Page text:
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Unit 1: Shakespeare Speaks
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Session 9

Everyone's feeling guilty – except William Shakespeare. We show you how to use the phrase what's done is done from William Shakespeare's Macbeth - and bring you some useful expressions relating to guilt.


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Activity 1

What's done is done - get over it!

The Scottish play

Macbeth, one of Shakespeare's best-loved plays, is a tale of murder, guilt, magic and lots of drama. There is a superstition in the theatre that saying the name 'Macbeth' will cause bad luck, so actors often call it 'The Scottish play' to avoid disaster.

Someone's also having some bad luck at the market in this episode of Shakespeare Speaks - as you can see in the image below,

To do

Watch the video and enjoy. While you watch, answer the question: who is feeling guilty - and why? Pay attention - there's more than one guilty person. The answer's under the video – no looking!

Watch the video and complete the activity

Show transcript Hide transcript

It was a late summer's morning. William Shakespeare is at the market.

A pound of plums, please, Mary.

Here you are Mr Will.

Mary? You're not your usual happy self this fine morning.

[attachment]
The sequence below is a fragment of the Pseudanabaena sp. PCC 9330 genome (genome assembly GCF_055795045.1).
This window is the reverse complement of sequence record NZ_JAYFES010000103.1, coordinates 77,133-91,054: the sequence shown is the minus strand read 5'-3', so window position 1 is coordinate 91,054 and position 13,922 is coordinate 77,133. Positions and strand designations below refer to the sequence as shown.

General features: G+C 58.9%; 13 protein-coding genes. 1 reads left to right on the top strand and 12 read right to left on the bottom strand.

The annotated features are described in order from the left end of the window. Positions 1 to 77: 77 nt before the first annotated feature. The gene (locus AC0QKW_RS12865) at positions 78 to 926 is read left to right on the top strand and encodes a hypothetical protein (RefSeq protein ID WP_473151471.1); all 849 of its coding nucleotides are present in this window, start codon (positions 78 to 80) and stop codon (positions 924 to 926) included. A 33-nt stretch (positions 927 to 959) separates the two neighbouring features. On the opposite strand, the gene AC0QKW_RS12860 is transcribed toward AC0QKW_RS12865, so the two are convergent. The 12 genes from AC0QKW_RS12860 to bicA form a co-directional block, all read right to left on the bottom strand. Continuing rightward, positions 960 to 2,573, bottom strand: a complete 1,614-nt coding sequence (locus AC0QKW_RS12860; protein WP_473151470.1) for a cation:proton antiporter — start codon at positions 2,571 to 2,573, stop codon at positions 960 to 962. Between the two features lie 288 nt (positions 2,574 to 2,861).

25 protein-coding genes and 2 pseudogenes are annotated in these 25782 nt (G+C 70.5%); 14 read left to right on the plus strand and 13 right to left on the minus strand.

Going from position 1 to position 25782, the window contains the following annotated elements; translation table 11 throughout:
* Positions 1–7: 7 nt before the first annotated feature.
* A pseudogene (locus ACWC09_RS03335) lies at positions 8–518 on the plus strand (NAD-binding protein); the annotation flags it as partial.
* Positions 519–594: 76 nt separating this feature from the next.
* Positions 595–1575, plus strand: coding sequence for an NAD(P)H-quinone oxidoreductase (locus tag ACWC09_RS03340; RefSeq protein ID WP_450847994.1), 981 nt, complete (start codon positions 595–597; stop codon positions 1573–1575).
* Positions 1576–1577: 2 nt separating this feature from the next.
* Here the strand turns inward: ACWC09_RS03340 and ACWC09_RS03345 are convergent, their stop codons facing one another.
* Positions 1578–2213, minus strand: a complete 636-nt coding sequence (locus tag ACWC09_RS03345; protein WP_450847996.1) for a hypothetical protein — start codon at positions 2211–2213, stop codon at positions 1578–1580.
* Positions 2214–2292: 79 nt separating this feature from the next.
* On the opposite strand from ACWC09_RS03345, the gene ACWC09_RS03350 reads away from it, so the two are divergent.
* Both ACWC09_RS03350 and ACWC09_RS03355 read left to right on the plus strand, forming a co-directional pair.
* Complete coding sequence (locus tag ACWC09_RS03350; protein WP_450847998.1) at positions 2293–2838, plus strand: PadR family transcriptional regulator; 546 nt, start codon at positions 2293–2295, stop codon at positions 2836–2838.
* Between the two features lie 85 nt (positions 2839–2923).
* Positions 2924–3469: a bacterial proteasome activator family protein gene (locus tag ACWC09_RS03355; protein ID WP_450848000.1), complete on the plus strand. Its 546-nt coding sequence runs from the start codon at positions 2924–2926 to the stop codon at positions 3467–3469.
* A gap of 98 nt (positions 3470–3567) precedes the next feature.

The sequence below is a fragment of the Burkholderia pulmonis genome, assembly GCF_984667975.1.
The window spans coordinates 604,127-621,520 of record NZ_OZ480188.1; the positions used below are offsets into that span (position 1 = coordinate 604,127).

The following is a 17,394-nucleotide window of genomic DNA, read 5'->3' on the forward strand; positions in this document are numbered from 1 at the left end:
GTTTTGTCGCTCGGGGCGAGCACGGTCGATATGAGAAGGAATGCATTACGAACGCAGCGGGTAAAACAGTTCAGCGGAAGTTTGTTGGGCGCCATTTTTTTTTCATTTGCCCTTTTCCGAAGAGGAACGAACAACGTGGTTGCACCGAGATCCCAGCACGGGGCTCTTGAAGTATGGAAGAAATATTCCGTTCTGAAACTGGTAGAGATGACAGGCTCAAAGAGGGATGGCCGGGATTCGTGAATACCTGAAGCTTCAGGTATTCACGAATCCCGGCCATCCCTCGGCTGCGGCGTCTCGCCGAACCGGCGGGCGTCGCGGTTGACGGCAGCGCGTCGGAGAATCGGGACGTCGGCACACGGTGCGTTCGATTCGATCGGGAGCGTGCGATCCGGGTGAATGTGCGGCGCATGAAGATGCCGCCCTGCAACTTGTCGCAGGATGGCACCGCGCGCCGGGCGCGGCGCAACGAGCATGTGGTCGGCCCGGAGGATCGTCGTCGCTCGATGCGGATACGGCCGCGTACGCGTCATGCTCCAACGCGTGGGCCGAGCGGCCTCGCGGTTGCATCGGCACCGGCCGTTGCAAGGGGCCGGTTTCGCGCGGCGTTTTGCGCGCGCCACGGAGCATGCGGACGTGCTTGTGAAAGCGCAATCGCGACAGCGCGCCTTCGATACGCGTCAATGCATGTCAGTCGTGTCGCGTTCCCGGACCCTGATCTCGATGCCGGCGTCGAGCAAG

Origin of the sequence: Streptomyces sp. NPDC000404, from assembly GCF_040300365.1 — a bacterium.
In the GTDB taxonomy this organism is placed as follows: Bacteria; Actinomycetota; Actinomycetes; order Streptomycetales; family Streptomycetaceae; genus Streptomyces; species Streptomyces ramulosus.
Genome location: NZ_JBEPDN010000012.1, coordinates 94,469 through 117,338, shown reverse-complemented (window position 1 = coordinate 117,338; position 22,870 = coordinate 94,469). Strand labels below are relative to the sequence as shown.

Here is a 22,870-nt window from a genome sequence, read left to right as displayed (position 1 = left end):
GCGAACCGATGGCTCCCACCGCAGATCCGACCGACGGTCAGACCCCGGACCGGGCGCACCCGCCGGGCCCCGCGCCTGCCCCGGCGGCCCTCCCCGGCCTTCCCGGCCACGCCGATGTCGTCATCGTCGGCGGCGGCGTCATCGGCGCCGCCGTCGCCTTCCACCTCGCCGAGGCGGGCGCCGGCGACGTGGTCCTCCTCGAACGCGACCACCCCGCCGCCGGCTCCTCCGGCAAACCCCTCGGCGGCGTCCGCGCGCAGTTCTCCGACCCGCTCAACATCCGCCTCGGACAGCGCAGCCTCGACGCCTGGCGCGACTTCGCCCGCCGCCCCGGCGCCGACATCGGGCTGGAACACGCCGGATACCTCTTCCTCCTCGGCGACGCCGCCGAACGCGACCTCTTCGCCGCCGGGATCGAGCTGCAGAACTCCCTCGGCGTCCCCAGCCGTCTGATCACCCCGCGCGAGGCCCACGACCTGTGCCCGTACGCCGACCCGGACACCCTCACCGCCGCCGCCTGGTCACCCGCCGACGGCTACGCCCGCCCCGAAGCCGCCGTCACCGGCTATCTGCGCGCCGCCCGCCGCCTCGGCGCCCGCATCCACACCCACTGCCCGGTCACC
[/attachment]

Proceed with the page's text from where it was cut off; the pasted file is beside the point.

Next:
I feel terrible, Mr Will. I did an awful thing to that Nell Butcher – she's had her eye on my George for ages. I've had enough. I put pepper all over her fruit pies. Oh Mr Will, poor Nellie's in so much trouble and it's my fault.

Well Mary, there's nothing you can do about it now. What's done is done!

Lady Macbeth said that in your play, didn't she Mr Will?

She did indeed Mary.

She was telling her husband that you can't change the past. You just have to forget about it and move on, even if it's really, really bad.

And it was indeed very bad in my play, Mary. Macbeth murdered the King. And Lady Macbeth encouraged him.

No wonder he feels bad afterwards... I feel bad enough about the fruit pies...

Macbeth feels very guilty. He has some terrible dreams. But Lady Macbeth doesn't feel the same. She tells Macbeth to forget his bad thoughts.

Say the lines, Mr Will.

Very well Mary. Close your eyes and imagine: Macbeth is feeling bad about the people he killed. Lady Macbeth tells him that they are dead, so his guilty thoughts about them should die, too. He can't fix things, so he shouldn't think about them. These are her words:

Lady Macbeth
How now, my lord! Why do you keep alone,
Of sorriest fancies your companions making,
Using those thoughts which should indeed have died
With them they think on? Things without all remedy
Should be without regard. What's done is done.

We'll leave them there for now. In Shakespeare's Macbeth, Lady Macbeth is central to the play's examination of the psychology of guilt. Deeply ambitious and ruthless, she encourages Macbeth to murder his way to power, but by the end of the play she is overcome by guilt and descends into madness. These days, people still use Shakespeare's exact phrase: what's done is done, usually to say that there's no benefit in feeling bad for a long time about past mistakes. Take footballer Thierry Henry, explaining how his father taught him to always think of the next game.